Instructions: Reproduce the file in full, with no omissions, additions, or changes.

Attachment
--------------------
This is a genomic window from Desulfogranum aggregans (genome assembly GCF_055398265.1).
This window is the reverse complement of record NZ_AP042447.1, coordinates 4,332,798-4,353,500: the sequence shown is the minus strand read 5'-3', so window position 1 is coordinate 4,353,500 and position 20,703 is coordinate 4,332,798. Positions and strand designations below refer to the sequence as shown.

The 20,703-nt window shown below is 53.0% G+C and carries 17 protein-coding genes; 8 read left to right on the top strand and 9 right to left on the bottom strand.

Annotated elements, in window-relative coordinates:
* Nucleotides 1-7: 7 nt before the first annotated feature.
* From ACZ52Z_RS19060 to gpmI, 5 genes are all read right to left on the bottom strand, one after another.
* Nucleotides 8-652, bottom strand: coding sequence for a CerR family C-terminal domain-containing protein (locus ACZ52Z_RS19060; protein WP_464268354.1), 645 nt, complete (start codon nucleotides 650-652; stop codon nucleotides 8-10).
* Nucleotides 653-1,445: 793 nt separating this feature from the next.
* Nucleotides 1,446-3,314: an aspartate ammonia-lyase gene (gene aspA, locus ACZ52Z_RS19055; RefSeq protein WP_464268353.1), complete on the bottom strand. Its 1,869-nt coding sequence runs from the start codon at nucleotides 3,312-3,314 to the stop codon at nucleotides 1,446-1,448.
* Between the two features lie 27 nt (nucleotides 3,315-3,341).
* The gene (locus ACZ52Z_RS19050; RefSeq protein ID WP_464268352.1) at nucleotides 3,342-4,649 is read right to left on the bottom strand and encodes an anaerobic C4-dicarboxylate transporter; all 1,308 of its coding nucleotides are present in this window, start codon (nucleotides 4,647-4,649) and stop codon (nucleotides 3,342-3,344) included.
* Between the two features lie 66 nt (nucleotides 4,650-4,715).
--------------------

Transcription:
This is a genomic window from Desulfogranum aggregans (genome assembly GCF_055398265.1).
This window is the reverse complement of record NZ_AP042447.1, coordinates 4,332,798-4,353,500: the sequence shown is the minus strand read 5'-3', so window position 1 is coordinate 4,353,500 and position 20,703 is coordinate 4,332,798. Positions and strand designations below refer to the sequence as shown.

The 20,703-nt window shown below is 53.0% G+C and carries 17 protein-coding genes; 8 read left to right on the top strand and 9 right to left on the bottom strand.

Annotated elements, in window-relative coordinates:
* Nucleotides 1-7: 7 nt before the first annotated feature.
* From ACZ52Z_RS19060 to gpmI, 5 genes are all read right to left on the bottom strand, one after another.
* Nucleotides 8-652, bottom strand: coding sequence for a CerR family C-terminal domain-containing protein (locus ACZ52Z_RS19060; protein WP_464268354.1), 645 nt, complete (start codon nucleotides 650-652; stop codon nucleotides 8-10).
* Nucleotides 653-1,445: 793 nt separating this feature from the next.
* Nucleotides 1,446-3,314: an aspartate ammonia-lyase gene (gene aspA, locus ACZ52Z_RS19055; RefSeq protein WP_464268353.1), complete on the bottom strand. Its 1,869-nt coding sequence runs from the start codon at nucleotides 3,312-3,314 to the stop codon at nucleotides 1,446-1,448.
* Between the two features lie 27 nt (nucleotides 3,315-3,341).
* The gene (locus ACZ52Z_RS19050; RefSeq protein ID WP_464268352.1) at nucleotides 3,342-4,649 is read right to left on the bottom strand and encodes an anaerobic C4-dicarboxylate transporter; all 1,308 of its coding nucleotides are present in this window, start codon (nucleotides 4,647-4,649) and stop codon (nucleotides 3,342-3,344) included.
* Between the two features lie 66 nt (nucleotides 4,650-4,715).